As you inhale that new car smell - think twice

Share |

January 24, 2012

The popularity of the new car scent is such that it has been packaged and available for sale. However, the compounds that make up the real new car smell are actually a cause for concern.
These compounds are part of a group of products called volatile organic compounds, or VOCs for short.  In our efforts to live greener lives we must be very concerned about the quality of air in our indoor environment, and VOCs can have a significant negative effect on how well we feel when indoors.
VOCs are emitted as a gas from very ordinary items in our surroundings such as glues, plastics, carpets, paint, building materials, printers, paper and the list goes on. The concentration of VOCs indoors, where we spend most of our time, has been found to be generally ten times that found outdoors.
Because there are such a wide variety of compounds, the effects range from limited to toxic, and in some cases have been contributing factors in Sick Building Syndrome, a combination of ailments associated with an individual's place of work or residence.  In some instances VOCs have been known to cause cancer in animals and are also suspected of causing cancer in humans.  They are more commonly attributed to irritations of the eye, throat or nose.  They can also cause nausea, headaches, damage to the liver, kidney and central nervous system.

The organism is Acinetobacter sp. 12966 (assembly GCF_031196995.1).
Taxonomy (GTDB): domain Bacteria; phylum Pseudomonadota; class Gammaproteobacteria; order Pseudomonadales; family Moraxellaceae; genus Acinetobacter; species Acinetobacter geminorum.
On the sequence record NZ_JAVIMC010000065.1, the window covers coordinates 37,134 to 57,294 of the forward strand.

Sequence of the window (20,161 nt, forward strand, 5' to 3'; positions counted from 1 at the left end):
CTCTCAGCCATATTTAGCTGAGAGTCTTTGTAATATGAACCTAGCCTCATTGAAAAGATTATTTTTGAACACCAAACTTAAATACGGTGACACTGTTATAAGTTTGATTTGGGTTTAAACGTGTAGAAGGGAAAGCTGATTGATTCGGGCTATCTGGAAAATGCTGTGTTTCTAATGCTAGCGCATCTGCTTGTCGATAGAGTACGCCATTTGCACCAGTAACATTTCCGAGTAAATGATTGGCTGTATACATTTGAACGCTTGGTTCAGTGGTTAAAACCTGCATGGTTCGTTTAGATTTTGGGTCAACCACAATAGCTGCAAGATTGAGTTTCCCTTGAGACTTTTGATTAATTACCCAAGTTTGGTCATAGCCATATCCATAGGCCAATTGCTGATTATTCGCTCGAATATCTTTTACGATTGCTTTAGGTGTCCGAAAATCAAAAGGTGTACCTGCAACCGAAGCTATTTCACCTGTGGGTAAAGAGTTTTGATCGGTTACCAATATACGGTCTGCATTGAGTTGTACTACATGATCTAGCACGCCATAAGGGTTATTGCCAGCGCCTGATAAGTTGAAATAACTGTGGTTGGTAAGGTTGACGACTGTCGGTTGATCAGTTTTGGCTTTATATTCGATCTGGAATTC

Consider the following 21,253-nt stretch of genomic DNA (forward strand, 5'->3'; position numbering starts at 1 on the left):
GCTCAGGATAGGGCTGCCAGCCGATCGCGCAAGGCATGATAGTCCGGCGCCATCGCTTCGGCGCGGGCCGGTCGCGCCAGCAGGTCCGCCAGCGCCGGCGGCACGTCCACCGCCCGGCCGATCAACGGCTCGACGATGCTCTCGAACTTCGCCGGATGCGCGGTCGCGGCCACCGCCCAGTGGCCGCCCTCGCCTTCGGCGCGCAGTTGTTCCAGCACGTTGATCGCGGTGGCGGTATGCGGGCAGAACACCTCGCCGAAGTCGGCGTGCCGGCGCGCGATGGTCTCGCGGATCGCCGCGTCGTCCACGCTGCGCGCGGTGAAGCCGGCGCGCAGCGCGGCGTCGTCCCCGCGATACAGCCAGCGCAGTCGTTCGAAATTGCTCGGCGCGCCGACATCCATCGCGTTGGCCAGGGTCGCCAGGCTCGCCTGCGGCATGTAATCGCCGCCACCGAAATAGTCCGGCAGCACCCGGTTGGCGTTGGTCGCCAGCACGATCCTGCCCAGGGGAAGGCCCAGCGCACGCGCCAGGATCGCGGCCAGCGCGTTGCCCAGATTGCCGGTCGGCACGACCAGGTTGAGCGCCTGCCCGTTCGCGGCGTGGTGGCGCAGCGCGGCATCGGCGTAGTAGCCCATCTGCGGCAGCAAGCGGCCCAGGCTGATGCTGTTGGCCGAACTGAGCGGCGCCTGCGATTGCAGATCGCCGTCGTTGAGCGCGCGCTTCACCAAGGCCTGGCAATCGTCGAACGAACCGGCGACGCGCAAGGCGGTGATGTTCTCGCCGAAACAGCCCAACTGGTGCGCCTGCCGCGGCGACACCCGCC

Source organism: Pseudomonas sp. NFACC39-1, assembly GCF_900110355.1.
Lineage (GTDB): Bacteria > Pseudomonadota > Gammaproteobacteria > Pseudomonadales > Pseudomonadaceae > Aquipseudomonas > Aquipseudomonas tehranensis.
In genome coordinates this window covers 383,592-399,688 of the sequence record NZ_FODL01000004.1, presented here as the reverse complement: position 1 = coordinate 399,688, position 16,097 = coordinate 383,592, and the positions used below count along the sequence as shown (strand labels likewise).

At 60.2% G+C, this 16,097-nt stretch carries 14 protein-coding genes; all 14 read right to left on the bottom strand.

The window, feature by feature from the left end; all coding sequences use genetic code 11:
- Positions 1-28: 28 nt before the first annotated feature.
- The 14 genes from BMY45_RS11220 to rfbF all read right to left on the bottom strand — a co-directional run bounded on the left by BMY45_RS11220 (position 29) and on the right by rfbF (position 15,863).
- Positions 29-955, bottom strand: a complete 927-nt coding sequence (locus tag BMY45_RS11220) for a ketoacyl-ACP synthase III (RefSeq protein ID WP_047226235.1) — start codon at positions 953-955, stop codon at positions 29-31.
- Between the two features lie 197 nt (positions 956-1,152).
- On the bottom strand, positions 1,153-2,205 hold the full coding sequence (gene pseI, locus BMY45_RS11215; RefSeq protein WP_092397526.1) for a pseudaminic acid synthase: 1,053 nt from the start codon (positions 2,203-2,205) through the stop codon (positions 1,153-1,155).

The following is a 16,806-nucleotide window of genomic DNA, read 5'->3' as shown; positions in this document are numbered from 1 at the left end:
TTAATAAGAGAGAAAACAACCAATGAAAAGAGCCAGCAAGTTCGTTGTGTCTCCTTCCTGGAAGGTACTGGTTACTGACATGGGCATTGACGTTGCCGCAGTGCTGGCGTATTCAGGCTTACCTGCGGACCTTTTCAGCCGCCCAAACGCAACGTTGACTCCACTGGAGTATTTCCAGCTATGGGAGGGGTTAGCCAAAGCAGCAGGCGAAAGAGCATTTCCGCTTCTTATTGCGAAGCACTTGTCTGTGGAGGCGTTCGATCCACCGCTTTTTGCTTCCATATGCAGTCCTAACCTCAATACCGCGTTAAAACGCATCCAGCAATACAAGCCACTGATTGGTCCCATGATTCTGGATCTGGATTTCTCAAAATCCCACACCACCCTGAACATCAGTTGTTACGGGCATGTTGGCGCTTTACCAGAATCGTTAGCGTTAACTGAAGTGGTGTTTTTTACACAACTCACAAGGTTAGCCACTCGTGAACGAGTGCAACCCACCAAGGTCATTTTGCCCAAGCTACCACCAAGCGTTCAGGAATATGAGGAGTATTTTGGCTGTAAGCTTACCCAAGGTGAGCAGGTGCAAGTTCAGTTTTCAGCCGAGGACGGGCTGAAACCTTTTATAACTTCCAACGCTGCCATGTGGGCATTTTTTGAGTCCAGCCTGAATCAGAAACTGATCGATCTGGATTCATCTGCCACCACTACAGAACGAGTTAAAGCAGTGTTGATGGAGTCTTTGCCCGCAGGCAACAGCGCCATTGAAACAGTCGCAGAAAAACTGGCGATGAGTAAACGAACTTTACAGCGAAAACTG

Admittedly some of the problems are as a result of misuse of products by consumers.  A common mistake persons make is mixing cleaning products against the advice of the manufacturer, or neglecting to ensure that spaces are well-ventilated when painting or general construction is taking place.
The problem has caught the attention of many agencies including the Carpet and Rug Institute, which introduced a green labeling program in 1992 to test carpets, cushions and adhesives for emissions.  Suitably-qualified products earn the institute's green label.  Building designers wishing to attain Leadership in Energy and Environmental Design (LEED) certification have VOC limit tables to guide them.  The Environmental Protection Agency (EPA) has its own set of guidelines called Indoor Air Plus Construction Specifications.
To limit your exposure to VOCs, get a fact sheet which is available on many websites that list the types of products that contain VOCs.  Use products as they are intended to be used and avoid mixing chemicals.  Store them in their original containers in garages, for example, as opposed to occupied spaces.  Limit storage amounts by only purchasing as much product as you need.
We would like to hear how this article has helped you. Send questions or comments to
o Sonia Brown is the principal of Graphite Engineering Ltd. and is a registered professional engineer.

Click here to read more at The Nassau Guardian

News date : 01/24/2012    Category : Business, Nassau Guardian Stories

Share |